We started by discussing Boone’s path to a career in LEGO. Then he shared his own feelings about Season 1, proving himself as magnanimous as you’d expect. Midway through the season, he explained, it became clear to him and Mark that if anyone was going to beat them, it would be Amy and Tyler.

After that, he offered his tips for going beyond the standard LEGO kits to unlock creativity. Start by taking those kit builds apart and trying to create something totally different, he said. Also, find a store where you can buy individual LEGO from bins, and look for parts that spark your imagination.

In addition, he shared insights for using motors and gears to bring motion to LEGO creations, as an introduction to engineering. The father of two answered Maggie’s question about the divisive question of pineapple on pizza, before giving some final words of wisdom to Maggie and Maezie.

See also  The new frontiers of AI and robotics, with CMU computer science dean Martial Hebert
Boone Langston on the GeekWire Podcast with Todd Bishop and daughter Maggie, left frame; and Tim Ellis and daughter Maezie, upper right.

“When you’re building with LEGO, there’s no right or wrong,” he said. “There’s just what makes sense to you and your imagination. The sky is the limit. Never be discouraged.”

He explained, “The beauty of LEGO is that if it breaks, you can always put it back together. It’s not actually broken. If you build something and you don’t like it after a while, you can take it apart and build something else. It doesn’t create mud or sawdust. It doesn’t create sticky goop that you have to clean up. That’s another thing that I love about it.”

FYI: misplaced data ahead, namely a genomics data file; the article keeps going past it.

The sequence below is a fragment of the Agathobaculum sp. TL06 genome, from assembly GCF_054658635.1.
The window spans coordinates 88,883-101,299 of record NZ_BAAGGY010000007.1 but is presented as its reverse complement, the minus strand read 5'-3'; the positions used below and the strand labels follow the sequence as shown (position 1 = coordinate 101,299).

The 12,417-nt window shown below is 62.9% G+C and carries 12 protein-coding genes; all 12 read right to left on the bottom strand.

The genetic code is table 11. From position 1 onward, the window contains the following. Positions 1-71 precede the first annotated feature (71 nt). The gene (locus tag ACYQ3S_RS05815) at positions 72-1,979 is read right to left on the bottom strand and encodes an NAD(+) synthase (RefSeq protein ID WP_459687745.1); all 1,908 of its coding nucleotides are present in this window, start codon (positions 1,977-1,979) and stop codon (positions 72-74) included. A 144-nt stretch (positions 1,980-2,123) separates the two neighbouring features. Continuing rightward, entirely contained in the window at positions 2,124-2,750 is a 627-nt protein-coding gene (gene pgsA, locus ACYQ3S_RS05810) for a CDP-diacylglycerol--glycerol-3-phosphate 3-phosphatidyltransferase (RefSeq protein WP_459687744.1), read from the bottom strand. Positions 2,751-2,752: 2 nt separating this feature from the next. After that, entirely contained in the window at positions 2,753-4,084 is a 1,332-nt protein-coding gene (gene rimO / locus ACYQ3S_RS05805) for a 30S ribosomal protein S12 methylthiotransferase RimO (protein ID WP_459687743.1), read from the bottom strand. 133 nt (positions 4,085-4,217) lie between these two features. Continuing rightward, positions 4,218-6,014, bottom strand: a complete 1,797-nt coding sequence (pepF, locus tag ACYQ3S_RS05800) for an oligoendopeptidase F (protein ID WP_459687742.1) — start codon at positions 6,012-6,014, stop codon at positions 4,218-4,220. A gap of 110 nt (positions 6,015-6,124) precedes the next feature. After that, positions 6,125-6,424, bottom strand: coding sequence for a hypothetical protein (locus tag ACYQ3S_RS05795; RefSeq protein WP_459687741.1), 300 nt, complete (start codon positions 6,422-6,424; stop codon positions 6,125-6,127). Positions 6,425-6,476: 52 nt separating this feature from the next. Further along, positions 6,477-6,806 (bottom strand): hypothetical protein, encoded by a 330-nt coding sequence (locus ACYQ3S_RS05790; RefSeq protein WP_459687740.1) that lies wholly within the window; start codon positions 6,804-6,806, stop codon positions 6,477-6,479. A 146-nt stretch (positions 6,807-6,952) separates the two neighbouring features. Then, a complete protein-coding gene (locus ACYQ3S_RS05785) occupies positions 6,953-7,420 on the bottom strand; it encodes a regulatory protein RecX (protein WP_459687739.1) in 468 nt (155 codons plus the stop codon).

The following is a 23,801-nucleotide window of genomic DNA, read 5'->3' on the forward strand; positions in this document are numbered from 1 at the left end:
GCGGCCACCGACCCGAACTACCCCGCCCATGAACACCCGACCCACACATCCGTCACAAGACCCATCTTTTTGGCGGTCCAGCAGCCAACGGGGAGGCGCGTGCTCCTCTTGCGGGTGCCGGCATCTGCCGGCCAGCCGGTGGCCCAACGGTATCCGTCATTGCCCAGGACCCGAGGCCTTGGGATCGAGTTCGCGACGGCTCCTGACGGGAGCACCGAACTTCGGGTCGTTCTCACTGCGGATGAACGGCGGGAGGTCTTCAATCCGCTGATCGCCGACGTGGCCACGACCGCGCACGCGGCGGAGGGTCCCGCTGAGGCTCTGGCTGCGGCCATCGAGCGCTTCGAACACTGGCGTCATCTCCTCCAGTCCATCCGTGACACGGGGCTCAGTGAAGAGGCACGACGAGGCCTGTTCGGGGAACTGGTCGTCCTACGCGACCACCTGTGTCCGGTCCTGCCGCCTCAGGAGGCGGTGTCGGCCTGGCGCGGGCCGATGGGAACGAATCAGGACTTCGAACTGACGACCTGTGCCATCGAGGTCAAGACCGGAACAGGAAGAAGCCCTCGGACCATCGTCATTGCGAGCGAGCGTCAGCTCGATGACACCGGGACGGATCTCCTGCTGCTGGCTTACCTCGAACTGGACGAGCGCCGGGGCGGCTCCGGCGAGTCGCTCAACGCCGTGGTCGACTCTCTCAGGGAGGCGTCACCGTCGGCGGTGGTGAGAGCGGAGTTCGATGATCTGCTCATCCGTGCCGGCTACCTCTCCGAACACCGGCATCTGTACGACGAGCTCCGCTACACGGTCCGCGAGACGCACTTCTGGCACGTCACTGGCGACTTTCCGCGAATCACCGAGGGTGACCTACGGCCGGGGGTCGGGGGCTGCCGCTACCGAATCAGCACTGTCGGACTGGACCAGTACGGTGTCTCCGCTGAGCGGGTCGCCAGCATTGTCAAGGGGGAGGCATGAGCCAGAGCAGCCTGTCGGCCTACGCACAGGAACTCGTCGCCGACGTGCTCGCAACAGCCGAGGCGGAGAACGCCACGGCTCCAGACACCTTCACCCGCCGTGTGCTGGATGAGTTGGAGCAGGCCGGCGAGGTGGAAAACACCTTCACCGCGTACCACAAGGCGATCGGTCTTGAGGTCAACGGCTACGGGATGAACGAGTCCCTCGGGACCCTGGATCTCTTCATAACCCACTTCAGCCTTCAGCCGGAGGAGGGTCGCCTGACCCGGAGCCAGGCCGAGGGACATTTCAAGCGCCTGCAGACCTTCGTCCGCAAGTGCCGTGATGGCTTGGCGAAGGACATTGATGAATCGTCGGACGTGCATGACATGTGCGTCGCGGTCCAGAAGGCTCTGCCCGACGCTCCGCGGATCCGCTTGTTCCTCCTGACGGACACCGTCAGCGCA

“Go build something amazing,” he said.

Related Posts

Amazon’s business secrets: Former insiders explain how the tech giant really works in new book

How will Amazon maintain its culture as it approaches 1.3 million employees and prepares for its founder Jeff Bezos to step down as CEO? One answer is…

How to upgrade democracy: Former Microsoft executive Jon DeVaan’s primer on political reform

The Jan. 6 breach and riot on the U.S. Capitol, and the bigger effort to overturn the outcomes of the election, have introduced new consideration to the…

Bill Gates on his high-risk climate investments, and spurring innovation to save the planet

Bill Gates’ new book, “How to Avoid a Climate Disaster, is due out Tuesday. He spoke with GeekWire in advance of its release. (John Keatley Photo) Breakthrough…

Amazon vs. Shopify: What the tech giant’s latest deal says about its larger retail ambitions

GeekWire Illustration When Jeff Bezos named e-commerce software company Shopify as an example of Amazon’s growing competition in his testimony to a U.S. House antitrust subcommittee last…

Inside Amazon’s ‘Labor Awakening’: Journalist Erika Hayasaki on her New York Times Magazine story

A delivery driver loads packages at an Amazon distribution facility. (Amazon Photo) What happens when Amazon becomes an integral part of the economy and culture of a…

Roblox, GitHub and the power of online communities: A discussion with Madrona’s Dan Li

Online communities have existed since the dawn of the Internet age. And yet over the past 15 years as massive communities such as Facebook, Pinterest, Reddit and…

Leave a Reply

Your email address will not be published. Required fields are marked *